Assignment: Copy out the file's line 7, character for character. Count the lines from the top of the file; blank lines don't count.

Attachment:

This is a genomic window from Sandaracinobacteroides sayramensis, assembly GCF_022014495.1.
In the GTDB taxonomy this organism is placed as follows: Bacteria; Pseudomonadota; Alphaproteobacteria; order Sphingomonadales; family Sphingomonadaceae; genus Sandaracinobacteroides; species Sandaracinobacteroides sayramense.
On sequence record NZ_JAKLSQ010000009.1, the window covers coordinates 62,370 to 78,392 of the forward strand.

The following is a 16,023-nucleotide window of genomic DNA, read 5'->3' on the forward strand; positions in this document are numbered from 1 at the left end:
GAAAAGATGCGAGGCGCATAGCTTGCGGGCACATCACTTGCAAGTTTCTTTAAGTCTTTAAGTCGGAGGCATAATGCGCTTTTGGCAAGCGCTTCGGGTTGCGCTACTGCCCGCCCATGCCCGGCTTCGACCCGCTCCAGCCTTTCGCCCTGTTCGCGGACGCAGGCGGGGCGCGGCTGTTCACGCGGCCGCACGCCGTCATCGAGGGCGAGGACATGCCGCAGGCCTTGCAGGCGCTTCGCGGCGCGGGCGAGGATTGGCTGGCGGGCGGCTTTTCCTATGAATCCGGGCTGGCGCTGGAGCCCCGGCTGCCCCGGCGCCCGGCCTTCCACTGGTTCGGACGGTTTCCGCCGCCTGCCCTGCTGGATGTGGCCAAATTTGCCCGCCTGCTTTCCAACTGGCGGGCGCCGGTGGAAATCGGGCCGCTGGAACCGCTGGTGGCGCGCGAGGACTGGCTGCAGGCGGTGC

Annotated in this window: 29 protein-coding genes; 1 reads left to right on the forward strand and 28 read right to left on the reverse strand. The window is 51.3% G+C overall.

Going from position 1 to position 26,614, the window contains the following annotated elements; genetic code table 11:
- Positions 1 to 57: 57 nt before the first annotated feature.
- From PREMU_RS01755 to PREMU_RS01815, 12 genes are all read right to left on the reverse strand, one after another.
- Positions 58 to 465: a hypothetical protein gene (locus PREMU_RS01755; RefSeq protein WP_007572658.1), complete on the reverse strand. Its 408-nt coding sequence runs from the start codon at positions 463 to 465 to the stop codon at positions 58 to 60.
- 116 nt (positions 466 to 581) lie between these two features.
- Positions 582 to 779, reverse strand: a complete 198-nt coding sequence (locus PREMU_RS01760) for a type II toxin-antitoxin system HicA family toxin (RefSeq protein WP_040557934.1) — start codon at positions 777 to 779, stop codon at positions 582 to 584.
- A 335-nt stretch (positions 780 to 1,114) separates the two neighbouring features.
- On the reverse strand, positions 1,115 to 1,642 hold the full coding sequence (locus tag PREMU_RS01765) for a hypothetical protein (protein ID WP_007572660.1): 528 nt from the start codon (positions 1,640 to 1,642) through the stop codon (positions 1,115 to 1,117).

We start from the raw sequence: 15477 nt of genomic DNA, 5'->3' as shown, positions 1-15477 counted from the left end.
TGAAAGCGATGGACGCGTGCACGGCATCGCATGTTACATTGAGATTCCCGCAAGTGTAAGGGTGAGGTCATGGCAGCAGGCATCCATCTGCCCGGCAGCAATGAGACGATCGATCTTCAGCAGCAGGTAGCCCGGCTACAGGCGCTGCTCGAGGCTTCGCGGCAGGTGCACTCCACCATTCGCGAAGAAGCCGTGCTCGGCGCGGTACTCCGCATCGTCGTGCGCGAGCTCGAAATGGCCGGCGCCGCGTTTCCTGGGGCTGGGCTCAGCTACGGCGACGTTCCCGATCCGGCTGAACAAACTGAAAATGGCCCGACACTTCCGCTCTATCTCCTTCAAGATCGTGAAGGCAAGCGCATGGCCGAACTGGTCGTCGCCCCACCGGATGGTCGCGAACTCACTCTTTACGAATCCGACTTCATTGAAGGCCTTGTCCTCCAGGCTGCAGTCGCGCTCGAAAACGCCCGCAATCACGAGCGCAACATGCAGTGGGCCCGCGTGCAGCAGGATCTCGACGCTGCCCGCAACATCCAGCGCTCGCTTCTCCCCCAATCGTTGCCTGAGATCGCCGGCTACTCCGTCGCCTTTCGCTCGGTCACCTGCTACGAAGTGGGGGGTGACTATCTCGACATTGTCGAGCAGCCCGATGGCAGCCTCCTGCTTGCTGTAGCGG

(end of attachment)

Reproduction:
Going from position 1 to position 26,614, the window contains the following annotated elements; genetic code table 11: